Tamara Bell faced a major dilemma when daughter Rachel was in the sixth grade at a private Catholic school.

Tamara Bell faced a major dilemma when daughter Rachel was in the sixth grade at a private Catholic school.

"I have this person who loves to learn, and all of a sudden, she doesn't want to go to school," the Minerva Park mom recalled last week.

Rachel Bell, now 17 and the daughter of Mark and Tamara Bell, started to read at the age of 3 and had excelled academically.

"I think she's only gotten a B on one assignment in her life," Tamara Bell said. "That was tragic, big. Actually, she has really loosened up about that kind of stuff. She knows that's important, but she knows that's not the be-all and end-all."

Rachel also knew she was no longer happy in school. Class sizes had grown since she started, Tamara Bell said, and her daughter was threatened with punishment for following her inclination to read way ahead in her textbooks from what had been assigned.

"We just decided after sixth grade to go solo," Tamara Bell said.

Rachel has been homeschooled ever since, followed in later years by two of her three brothers. The youngest hasn't yet reached school age.

The Bell family joined the Opus Domini Catholic homeschooling group in central Ohio, which provides not only support for parents choosing to go this route but also group activities and social events.

"One of the things that sold me on it, in real life, you're never stuck in a room with everyone the same age as you," Tamara Bell said. "To get to learn real-life skills, put them in a real-life situation."

Another thing has the proud mother sold on homeschooling: Rachel is a National Merit Scholarship semifinalist.

That makes her one of 16,000 semifinalists out of 1.4 million students who took the Preliminary SAT/National Merit Scholarship Qualifying Test as high school juniors.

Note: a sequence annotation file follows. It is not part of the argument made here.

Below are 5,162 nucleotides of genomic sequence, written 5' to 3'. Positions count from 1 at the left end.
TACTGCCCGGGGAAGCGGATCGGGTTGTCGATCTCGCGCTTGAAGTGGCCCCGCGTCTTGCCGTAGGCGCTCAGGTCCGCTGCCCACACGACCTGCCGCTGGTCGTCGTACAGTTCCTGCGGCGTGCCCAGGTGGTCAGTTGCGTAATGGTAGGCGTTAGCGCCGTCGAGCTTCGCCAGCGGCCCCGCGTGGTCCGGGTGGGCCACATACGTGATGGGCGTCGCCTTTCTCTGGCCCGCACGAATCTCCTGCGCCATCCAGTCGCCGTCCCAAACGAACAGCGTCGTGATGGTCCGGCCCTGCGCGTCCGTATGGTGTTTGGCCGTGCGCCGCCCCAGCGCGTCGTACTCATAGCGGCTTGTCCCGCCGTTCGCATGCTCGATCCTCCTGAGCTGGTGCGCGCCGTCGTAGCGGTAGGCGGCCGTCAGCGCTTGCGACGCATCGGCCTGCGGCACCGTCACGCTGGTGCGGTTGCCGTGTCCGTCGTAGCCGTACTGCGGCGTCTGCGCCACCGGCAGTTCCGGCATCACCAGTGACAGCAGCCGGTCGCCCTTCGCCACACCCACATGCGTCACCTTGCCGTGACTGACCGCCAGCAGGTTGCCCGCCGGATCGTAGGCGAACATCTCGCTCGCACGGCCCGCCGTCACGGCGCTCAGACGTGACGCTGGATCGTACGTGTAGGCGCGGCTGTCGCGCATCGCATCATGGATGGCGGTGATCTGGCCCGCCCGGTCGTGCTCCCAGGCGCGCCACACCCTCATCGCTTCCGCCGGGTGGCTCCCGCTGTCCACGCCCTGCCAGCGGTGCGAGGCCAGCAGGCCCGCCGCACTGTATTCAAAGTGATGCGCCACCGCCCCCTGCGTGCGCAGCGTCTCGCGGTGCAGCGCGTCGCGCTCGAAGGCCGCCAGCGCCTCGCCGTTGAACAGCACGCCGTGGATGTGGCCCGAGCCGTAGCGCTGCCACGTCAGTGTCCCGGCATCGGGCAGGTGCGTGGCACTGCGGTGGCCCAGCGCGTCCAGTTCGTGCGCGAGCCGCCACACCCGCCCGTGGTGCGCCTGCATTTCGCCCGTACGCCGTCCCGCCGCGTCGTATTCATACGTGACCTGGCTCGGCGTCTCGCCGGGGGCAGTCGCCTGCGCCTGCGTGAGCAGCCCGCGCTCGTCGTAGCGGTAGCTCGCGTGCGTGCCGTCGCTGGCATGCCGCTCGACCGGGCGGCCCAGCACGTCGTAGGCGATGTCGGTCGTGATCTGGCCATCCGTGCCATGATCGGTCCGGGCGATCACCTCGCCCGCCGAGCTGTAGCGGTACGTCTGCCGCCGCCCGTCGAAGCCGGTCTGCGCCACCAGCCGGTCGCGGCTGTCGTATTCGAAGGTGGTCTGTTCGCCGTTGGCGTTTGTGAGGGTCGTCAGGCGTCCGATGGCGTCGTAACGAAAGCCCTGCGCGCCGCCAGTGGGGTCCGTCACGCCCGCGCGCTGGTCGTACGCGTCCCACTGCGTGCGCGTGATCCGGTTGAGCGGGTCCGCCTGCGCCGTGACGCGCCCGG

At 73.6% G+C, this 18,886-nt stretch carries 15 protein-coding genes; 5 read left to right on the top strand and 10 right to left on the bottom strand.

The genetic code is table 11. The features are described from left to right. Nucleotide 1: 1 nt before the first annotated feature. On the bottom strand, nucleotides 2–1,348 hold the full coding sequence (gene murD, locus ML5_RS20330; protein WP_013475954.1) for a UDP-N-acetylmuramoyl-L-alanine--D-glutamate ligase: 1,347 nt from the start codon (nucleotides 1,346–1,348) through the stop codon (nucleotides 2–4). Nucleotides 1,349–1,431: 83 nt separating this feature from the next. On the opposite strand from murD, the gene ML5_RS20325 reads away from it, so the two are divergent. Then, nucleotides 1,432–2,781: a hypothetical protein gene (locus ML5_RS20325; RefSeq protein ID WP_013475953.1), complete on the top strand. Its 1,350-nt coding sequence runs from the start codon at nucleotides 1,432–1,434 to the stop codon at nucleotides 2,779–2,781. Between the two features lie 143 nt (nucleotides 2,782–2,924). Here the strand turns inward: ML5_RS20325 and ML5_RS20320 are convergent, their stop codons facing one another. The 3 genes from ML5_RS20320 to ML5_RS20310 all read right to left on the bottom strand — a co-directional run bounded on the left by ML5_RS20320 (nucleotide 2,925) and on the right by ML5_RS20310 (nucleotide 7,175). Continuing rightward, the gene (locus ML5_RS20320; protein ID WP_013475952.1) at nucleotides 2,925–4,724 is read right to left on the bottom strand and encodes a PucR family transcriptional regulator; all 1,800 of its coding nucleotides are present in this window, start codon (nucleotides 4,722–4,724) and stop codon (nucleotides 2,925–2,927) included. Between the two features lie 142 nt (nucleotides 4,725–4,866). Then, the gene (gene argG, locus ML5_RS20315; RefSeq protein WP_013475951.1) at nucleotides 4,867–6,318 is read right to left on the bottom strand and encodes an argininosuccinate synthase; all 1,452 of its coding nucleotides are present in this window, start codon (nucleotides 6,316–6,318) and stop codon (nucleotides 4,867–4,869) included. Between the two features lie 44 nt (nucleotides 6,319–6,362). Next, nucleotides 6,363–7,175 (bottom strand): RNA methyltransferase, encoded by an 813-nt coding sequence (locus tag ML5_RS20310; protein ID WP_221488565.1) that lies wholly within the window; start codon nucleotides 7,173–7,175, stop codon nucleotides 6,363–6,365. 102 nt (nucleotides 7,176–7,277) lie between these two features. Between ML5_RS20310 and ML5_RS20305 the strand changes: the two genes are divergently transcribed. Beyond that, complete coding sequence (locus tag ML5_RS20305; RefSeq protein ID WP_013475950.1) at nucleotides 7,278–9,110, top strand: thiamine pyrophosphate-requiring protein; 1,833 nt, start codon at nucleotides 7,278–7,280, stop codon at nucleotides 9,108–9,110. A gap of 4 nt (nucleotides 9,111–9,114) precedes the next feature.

Rachel is one of only 16 homeschooled students in Ohio to be named semifinalists last month, according the National Merit Scholarship Corp.

"First, I was really surprised because I wasn't expecting it," Rachel said last week, prior to taking an online journalism course. "I wasn't really sure I would measure up. I had been a little behind in my math studies. I was especially concerned about my scores in that."

"I was over the moon with pride," her mom said. "I knew she'd do well in the test. She's just a good test-taker. I didn't know that she would do that well."

She hopes Rachel follows in her father's footsteps: Mark Bell was a National Merit Scholarship finalist, receiving financial assistance to attend Ohio State University, where the couple met.

Rachel is leaning toward attending her parents' alma mater, although her mother said Otterbein University and Case Western Reserve University are also in the running. Rachel said she's considering a career that would somehow involve writing.

"That's my personal strong suit, so a major in maybe English or creative writing or something of that sort is really on my mind right now," she said.